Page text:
Sunday, September 30, 2018

catching on

Styx is my personal prophet, my very own Hari Seldon; much of what he talks about turns out to be right and/or to be prescient. He's been beating the "moral panic" drum for a while, now, noting the cultural signs and clues that indicate we are indeed in the midst of mass hysteria. To echo John McCrarey, I'm glad to be outside of America right now; while I think I'm eventually going to end up back in the States near the end of my life, I'll wait for a later decade to go back, thanks. Anyway, it's amusing to watch more mainstream people finally catch up to Styx's prognostications. Cute, pixie-ish Ashe Schow has finally caught up regarding the "moral panic" thing: she's just written an article titled "5 Signs You’re In The Midst Of A Moral Panic." Here are her five signs:

1. Due Process Goes Out The Window

Due process has become "dude process," i.e., run the dude through a meat grinder.

2. “Believe The Victim”

As Schow writes:

This may be the biggest tell of a moral panic. An accusation, we’re told, is sufficient enough. With due process being considered anathema to victims, accusations are all the evidence needed.

3. Misleading And Faulty Statistics

Lies, damned lies...

Saying wild-eyed things like "1 in 5 college women have experienced on-campus sexual harassment or assault," a bullshit figure if ever there was one, merely contributes to the frenetic, enstupidated atmosphere.

4. Evidence, Schmevidence

Schow says:

As due process goes out the window, so does the need for evidence. During these times of mass hysteria, things that would otherwise be considered evidence that a crime was not committed or that an accuser is lying in any other situation are dismissed as evidence of the crime itself.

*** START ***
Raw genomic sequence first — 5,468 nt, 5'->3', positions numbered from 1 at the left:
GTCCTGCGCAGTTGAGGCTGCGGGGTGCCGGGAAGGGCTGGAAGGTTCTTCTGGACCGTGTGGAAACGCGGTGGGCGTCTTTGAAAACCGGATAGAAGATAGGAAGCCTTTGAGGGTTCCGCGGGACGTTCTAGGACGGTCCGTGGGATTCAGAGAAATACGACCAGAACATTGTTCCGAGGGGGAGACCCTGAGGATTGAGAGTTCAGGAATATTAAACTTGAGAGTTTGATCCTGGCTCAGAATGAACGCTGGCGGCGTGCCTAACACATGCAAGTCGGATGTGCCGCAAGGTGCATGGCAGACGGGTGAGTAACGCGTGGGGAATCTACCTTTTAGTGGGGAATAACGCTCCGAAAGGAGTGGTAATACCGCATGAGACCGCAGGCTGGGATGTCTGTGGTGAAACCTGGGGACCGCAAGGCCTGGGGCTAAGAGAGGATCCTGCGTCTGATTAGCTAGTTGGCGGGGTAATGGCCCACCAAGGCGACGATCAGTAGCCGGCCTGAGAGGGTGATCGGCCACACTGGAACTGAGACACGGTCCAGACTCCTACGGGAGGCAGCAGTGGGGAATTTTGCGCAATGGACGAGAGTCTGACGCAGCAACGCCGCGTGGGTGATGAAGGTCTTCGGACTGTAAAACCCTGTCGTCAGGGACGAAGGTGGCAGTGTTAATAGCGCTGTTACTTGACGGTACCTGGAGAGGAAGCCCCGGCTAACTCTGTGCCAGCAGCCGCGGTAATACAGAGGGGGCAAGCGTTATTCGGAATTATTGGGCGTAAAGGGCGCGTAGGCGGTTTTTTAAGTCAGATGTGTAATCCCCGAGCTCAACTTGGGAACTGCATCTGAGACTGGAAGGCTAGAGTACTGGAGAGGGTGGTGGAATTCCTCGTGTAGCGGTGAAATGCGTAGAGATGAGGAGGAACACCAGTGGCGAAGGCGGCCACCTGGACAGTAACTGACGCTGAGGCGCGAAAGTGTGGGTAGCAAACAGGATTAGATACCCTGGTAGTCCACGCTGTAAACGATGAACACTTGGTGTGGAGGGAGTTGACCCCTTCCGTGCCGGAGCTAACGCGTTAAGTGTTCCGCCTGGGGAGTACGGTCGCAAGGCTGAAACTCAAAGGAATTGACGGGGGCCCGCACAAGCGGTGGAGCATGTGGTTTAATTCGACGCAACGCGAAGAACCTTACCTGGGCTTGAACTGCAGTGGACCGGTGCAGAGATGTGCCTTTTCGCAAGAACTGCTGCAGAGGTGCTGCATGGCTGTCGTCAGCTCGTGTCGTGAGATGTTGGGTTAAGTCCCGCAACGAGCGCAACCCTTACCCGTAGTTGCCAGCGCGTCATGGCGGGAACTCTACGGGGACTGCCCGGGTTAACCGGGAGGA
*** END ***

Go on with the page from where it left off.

The Star Trek: The Next Generation episode "The Drumhead" is relevant here.

5. Pseudo-Scientific Theories About Memory Reign Supreme

I hadn't thought about this one. But:

The science of memories always pops up during moral panics. During the Satanic Panic, child psychologists claimed children who didn’t remember the sexual abuse were repressing those memories. The psychologists simply needed to coax those memories out, but in the process they actually implanted false memories into the children by inadvertently bullying them into making outrageous claims.

In the Ingram case in Washington, even Paul Ingram was made to believe he was repressing memories — both of the abuse he committed and childhood abuse committed against him.

On college campuses, therapists, friends, and school administrators help corrupt accuser’s memories (which are often foggy due to alcohol) by telling them that a drunken hook-up was actually sexual assault. Once the idea is implanted, an accuser fills in the gaps in their memory with the idea that they must have been sexually assaulted, and interpret consensual acts in that way.

We also now see trauma “experts” insisting that everything is evidence of trauma and making claims that contradict other claims. We’re told that trauma makes memories more vivid, or that it can block out certain memories. We’re told that the closer to an event, the better someone remembers, while also being told that memories become clearer long after an event occurred.

In reality, none of this can be used to guarantee whether an accuser is being truthful or making a 100% accurate claim.

We are indeed in the grip of a moral panic. I have no idea when it will end, but I won't feel comfortable back in the States until people pull their self-righteous heads out of their asses and calm the fuck down.

While we're on the topic of self-righteousness: "Thou hypocrite, first cast the beam out of thine own eye; and then shalt thou see clearly to cast the mote out of thy brother's eye." If you're a man who has hurt women in the past through verbal abuse, through physical abuse, through cheating on your spouse, through abandoning your family, or through whatever way in which you've hurt women, I don't want to hear a single goddamn word out of your sanctimonious yap since you're in no moral position to make declarations about what's good or not good for women. I refuse to be lectured to by such people.

ADDENDUM: Styx has read the article, and he weighs in:

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